The Power of Brand Evangelism

NDD243 (13 Posts)

It’s been a few weeks since the untimely passing of Nolan Woodall.  I never had the pleasure of meeting Nolan in person, but our paths did cross virtually (in the social media universe).

This may seem odd, but I still feel really sad about his passing.  If Dr. Phil were to analyze my emotions, the one thing he’d probably gravitate toward is a common bond I shared with Nolan – our love for Disney.

To someone who’s not a diehard Disney fan, this may not make a lick of sense.  However, as a business owner, I’m really intrigued.

How is it that a shared passion for a corporate entity makes me mourn the loss of someone I never met in person?

When it comes to writing business-themed posts for the Disney Driven Life, I usually have an easy time of observing The Walt Disney Company in a way that translates into lessons we can use in our professions.  However, this issue has me scratching my bald head.

As I’ve chewed on it for the past few days, the best explanation I can come up with is the fact that Disney obsesses over its customers.  I may have over-simplified the issue, but I think I’m on to something here.

That exercise prompted me to ask myself the following questions:

Do I view my profession as:

  1. A job; or
  2. An opportunity to make an impact.

As I’m deciding whether a task is finished, do I say:

  1. “That’s good enough”; or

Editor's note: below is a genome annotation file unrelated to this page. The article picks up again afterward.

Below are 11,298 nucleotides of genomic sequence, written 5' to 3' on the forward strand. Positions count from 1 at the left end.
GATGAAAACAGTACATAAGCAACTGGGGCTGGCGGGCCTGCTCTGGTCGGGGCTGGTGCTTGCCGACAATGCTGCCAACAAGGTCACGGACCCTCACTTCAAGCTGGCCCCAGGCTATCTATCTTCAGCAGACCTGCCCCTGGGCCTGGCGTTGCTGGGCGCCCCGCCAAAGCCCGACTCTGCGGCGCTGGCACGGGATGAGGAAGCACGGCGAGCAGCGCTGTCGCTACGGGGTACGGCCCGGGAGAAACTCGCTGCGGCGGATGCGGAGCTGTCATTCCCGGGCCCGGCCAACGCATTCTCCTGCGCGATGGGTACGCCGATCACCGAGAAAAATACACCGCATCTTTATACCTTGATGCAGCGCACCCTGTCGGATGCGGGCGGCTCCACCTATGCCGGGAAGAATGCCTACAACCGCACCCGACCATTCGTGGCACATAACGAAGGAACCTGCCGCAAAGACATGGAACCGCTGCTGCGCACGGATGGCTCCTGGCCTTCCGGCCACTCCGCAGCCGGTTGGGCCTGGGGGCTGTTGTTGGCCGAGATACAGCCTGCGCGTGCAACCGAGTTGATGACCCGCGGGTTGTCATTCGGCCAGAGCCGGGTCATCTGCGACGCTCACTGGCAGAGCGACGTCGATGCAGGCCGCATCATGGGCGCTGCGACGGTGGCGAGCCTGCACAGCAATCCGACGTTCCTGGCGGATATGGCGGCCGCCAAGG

2. “It’s almost perfect, just a few more finishing touches.”

Do I view my customers as:

  1. People who just buy my stuff; or
  2. Human beings who crave love and appreciation.

I’m not going to lie; I’ve had many days where I would’ve clearly answered “1” to all three of those questions.  From what I’ve observed of Disney employees and cast members, those “1” responses are not even an option in their book.

In the process of obsessing over their customers, Disney employees and cast members have made a substantial impact on the lives of so many people.  People like me can’t resist the urge to gush over our favorite Disney movies, products, or vacation experiences.  When I encounter others who’ve been impacted in a similar fashion, I feel an instant bond.

If we all go to work each day with a desire to obsess over our customers, we can build our own network of brand evangelists.  If we’re lucky, we may even get to have a few people like Nolan cheering us on.


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